I suspect I am not the only one who is curious as to what, exactly, members of the religious right mean when they cry that extending equality to gay and lesbian partners is redefining "traditional marriage."
Which tradition would they most like to uphold? The biblical version? Solomon, we are told in 1 Kings 11, had 700 wives. The medieval version? Marriage for the nobility was more a matter of property and dynastic control than love. Queen Isabella of France, for example, was betrothed to Edward II as an infant and married off (with the church's blessing) at the age of 12. According to John Boswell in his Same-Sex Unions in Premodern Europe, marriage was not even a sacrament until the 12th century. Too ancient? Until the 1970s, women could not apply for credit or enter into many legal contracts without their husbands' consent. That kind of marriage? Of course, until 1967, if you loved someone of a race different from your own, it was illegal in many states to marry.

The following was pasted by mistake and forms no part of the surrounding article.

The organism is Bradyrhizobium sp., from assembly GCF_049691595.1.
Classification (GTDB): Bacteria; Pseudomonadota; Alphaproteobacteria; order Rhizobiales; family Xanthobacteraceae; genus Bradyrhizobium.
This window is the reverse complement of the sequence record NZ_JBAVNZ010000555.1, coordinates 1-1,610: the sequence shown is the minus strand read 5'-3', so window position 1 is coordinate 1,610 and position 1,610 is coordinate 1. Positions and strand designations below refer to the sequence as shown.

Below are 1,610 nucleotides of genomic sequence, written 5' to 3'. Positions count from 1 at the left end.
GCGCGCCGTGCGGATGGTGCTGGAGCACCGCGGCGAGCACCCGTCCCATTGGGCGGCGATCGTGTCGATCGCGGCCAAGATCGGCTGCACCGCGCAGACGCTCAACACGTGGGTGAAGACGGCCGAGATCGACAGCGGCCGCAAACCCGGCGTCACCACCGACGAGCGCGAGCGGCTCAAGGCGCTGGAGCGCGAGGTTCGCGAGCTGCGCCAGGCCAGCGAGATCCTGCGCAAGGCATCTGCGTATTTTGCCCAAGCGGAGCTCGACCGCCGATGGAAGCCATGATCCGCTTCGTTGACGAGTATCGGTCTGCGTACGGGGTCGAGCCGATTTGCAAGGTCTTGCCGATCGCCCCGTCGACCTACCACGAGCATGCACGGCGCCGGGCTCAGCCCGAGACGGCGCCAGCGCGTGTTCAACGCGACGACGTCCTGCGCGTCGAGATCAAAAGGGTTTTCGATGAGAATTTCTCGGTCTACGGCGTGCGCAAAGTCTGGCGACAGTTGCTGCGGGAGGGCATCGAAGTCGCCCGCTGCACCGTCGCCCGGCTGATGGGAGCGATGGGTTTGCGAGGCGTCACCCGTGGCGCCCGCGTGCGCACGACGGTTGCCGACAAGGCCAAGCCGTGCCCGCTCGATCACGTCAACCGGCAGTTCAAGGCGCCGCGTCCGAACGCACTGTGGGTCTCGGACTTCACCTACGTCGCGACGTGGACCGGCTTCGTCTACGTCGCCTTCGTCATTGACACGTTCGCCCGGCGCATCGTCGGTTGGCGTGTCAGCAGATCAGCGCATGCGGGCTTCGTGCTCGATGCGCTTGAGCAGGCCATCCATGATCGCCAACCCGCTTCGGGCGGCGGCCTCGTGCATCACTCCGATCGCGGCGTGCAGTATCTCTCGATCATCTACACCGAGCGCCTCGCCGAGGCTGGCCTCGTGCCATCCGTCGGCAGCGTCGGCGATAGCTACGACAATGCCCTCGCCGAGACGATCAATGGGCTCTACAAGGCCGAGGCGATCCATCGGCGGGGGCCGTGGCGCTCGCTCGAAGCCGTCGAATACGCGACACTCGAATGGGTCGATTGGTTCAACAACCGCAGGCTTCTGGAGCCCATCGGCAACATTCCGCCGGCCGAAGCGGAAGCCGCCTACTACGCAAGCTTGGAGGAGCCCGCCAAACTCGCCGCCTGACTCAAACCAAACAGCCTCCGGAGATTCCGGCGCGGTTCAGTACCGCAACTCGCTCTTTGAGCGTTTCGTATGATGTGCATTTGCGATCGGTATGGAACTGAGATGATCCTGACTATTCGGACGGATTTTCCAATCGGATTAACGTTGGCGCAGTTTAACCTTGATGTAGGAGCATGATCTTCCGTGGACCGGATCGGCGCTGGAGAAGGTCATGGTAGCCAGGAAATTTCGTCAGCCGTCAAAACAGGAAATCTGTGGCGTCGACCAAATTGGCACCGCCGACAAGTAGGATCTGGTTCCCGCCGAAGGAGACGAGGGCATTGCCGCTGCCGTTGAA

The fact is that marriage has constantly been redefined and shaped according to societal norms and the understanding of equality. Today, in light of the appalling ruling in California upholding Proposition 8, we see that equality does not exist for gay and lesbian persons, and that discrimination and tyranny of the majority do.
James F. Davis